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Sprayer Depot Blog

5 Ways to Use a 2-Wheel Trailer Sprayer in Lawn Care

Posted by Sprayer Depot on Tue, Mar 31, 2015

KingsSprayersUsed for a variety of purposes throughout the lawn and landscape industry, our 2-wheel trailer sprayers by Kings Sprayers are very versatile and allow users to cover large areas that they might not otherwise be able to tackle with just a hose. Great for lawns, pastures, golf courses and athletic fields, here we’ll explore five ways to use a 2-wheel sprayer that you may not have considered. Have other ideas? Share them in the comments below. We’d love to hear your thoughts. 

1.) Snow Removal

Our friends up north could use the 2-wheel trailer sprayer for snow removal in the winter months, as this model doubles as a de-icing/anti-icing sprayer. After all, not all de-icing jobs are highways. Keep areas like driveways, sidewalks and parking lots safe and free of ice. Just add a de-icing solution to the tank and go to town clearing a path with 12’ booms in action. Use the boomless nozzle to spray frozen tires on your vehicle too. It’s a great tool to increase safety and access in the winter.

2.) Watering

An obvious choice, the 2-wheel trailer sprayer is a great resource for watering. With this product on hand, all you have to do is fill up the tank and be on your way watering large areas with the 12’ boom option. We’ve even seen some customers who tow the 2-wheel sprayer behind a mower, allowing them to multitask by watering at the same time as they cut the grass. Talk about efficient. Using the spray gun option you can easily spray trees and have a tank full of water at the ready for multiple stops.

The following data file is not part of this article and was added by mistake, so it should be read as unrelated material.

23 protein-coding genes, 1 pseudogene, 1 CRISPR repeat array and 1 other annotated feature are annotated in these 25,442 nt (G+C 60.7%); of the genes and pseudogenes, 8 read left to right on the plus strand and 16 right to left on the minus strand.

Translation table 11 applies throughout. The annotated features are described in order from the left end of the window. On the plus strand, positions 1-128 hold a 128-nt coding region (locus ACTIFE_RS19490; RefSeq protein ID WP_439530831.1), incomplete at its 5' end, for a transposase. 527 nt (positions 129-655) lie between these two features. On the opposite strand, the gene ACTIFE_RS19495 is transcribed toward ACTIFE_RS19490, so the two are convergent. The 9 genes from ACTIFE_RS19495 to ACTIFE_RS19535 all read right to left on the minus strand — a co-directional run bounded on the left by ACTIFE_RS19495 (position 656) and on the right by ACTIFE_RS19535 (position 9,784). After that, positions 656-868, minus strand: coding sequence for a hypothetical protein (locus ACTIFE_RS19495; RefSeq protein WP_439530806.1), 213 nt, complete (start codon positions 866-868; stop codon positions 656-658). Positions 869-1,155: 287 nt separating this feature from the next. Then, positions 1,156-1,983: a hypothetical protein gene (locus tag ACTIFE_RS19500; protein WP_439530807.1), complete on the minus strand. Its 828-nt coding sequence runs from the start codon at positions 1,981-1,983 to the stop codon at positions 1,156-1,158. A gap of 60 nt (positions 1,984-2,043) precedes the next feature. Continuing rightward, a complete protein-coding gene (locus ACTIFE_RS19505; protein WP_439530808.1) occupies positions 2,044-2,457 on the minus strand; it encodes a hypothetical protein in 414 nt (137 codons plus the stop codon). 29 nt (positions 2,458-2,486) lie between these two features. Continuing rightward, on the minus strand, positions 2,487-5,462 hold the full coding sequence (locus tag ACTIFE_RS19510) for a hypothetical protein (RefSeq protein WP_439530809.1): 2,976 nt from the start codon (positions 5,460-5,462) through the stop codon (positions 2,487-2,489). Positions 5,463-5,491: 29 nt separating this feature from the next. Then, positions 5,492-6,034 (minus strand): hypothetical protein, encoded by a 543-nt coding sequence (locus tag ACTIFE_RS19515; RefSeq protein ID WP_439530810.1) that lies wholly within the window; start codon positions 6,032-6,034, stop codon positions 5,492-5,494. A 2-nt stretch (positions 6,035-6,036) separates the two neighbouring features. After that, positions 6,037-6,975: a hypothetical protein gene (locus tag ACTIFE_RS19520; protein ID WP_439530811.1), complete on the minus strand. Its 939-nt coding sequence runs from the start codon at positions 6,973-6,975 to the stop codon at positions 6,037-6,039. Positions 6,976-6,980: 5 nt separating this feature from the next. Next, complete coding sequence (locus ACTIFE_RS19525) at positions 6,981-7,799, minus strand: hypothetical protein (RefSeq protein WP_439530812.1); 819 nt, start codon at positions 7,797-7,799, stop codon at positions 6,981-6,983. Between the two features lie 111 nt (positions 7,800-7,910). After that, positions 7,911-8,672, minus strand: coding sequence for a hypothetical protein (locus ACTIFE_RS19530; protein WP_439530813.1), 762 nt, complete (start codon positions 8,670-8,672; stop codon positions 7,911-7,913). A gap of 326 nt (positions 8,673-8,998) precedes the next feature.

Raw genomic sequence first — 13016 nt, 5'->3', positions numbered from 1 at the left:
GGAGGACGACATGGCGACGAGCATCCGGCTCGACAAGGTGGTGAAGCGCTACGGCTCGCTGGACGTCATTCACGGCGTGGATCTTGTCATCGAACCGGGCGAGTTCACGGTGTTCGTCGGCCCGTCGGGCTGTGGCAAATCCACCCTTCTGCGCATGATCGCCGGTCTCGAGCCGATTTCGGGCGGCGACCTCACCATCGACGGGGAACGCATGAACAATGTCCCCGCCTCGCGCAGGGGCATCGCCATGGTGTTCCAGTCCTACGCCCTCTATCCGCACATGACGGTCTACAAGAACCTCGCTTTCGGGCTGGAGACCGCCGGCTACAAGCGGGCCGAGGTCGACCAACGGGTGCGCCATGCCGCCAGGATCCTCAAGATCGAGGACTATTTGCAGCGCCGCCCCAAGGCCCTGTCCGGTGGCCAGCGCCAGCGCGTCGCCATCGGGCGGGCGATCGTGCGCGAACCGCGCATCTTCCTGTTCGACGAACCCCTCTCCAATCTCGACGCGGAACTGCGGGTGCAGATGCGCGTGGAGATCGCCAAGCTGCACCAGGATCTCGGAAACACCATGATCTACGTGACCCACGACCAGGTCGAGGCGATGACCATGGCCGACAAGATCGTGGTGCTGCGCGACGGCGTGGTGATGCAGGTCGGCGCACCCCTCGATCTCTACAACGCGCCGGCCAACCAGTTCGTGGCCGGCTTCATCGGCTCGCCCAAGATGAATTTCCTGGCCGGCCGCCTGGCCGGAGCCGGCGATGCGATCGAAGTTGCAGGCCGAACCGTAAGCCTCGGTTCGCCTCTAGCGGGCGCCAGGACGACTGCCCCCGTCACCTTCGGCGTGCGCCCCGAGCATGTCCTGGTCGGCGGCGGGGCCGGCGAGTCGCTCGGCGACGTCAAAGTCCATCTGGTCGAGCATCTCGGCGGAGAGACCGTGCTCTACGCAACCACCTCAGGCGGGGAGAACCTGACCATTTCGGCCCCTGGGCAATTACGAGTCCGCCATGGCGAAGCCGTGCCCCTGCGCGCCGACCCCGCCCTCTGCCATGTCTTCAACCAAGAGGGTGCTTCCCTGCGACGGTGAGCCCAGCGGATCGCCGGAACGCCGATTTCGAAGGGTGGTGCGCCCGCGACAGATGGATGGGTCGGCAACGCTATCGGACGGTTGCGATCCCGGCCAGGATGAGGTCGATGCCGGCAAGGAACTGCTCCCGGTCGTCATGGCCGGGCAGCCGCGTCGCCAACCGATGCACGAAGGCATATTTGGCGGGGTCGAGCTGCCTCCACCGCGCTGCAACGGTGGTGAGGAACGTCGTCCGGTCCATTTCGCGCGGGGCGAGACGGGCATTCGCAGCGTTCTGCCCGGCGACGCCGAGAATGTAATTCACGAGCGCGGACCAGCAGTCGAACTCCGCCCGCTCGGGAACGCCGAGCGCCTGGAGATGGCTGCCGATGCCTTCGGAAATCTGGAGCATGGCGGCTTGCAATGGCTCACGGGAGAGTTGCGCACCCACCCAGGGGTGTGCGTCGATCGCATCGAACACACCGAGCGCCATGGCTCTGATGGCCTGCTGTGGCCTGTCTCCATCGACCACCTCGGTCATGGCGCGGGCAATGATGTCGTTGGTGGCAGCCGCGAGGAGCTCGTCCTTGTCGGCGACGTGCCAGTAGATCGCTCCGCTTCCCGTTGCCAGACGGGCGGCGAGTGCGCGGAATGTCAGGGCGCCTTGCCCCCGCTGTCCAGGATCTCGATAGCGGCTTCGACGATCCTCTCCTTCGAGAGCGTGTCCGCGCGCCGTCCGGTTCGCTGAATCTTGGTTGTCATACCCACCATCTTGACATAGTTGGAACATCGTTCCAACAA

3.) Fertilizing

Using the 2-wheel trailer sprayer to fertilize commercial, residential and recreational areas is a practical alternative to walk-behind rotary fertilizers. It’s also a time-saving option and has shown that this type of application results in applying product more consistently for the job since employees become less fatigued than they might otherwise with the push options. On top of that, using a liquid fertilizer reduces potential runoff and allows for more chemical control.

4.) Herbicides

These sprayers are a great option for herbicide application, or weed control, by allowing you to spray a pre-emergent herbicide to an entire lawn using the boom, as just one example. After all, there are a variety of herbicides used to combat a variety of weeds, in order to achieve a healthy lawn.

5.) Insecticides

Pest control is a popular use for the 2-wheel trailer sprayer within the lawn and landscape segment as outdoor spaces are often threatened by a multitude of pests. With a two-wheel sprayer, folks can easily apply an insecticide across an entire lawn or planter area using the 12’ boom or boomless nozzle.

There are a variety of other uses for the 2-wheel trailer sprayer that delivers high pressure to spray trees or shrubs, high-volume for turf spraying, high flotation turf tires roll easily, and it’s wide stance keep the sprayer stable on most terrains.

To learn more about the Kings Sprayers line and determine a model that’s right for you, contact our Customer Service Technicians.

Topics: herbicides, fertilizer sprayer, Sprayer Depot, Kings Sprayers, pest control, Kings 2 Wheel Sprayer, Pesticide Applicators, pesticides, sprayer tips and tricks, fertilizer, insecticide, de-icing sprayer, snow removal

How To Manage Spray Drift in 5 Easy Steps

Posted by Sprayer Depot on Wed, Aug 27, 2014

Kings SprayerImagine you’re applying pesticides using a backpack sprayer. Or, just the same, you’re spraying from a truck using a tank, pump and hose to apply chemicals. Maybe you’re using a boom setup. For that matter, you could even be piloting an airplane and in each situation the definition of spray drift is the same.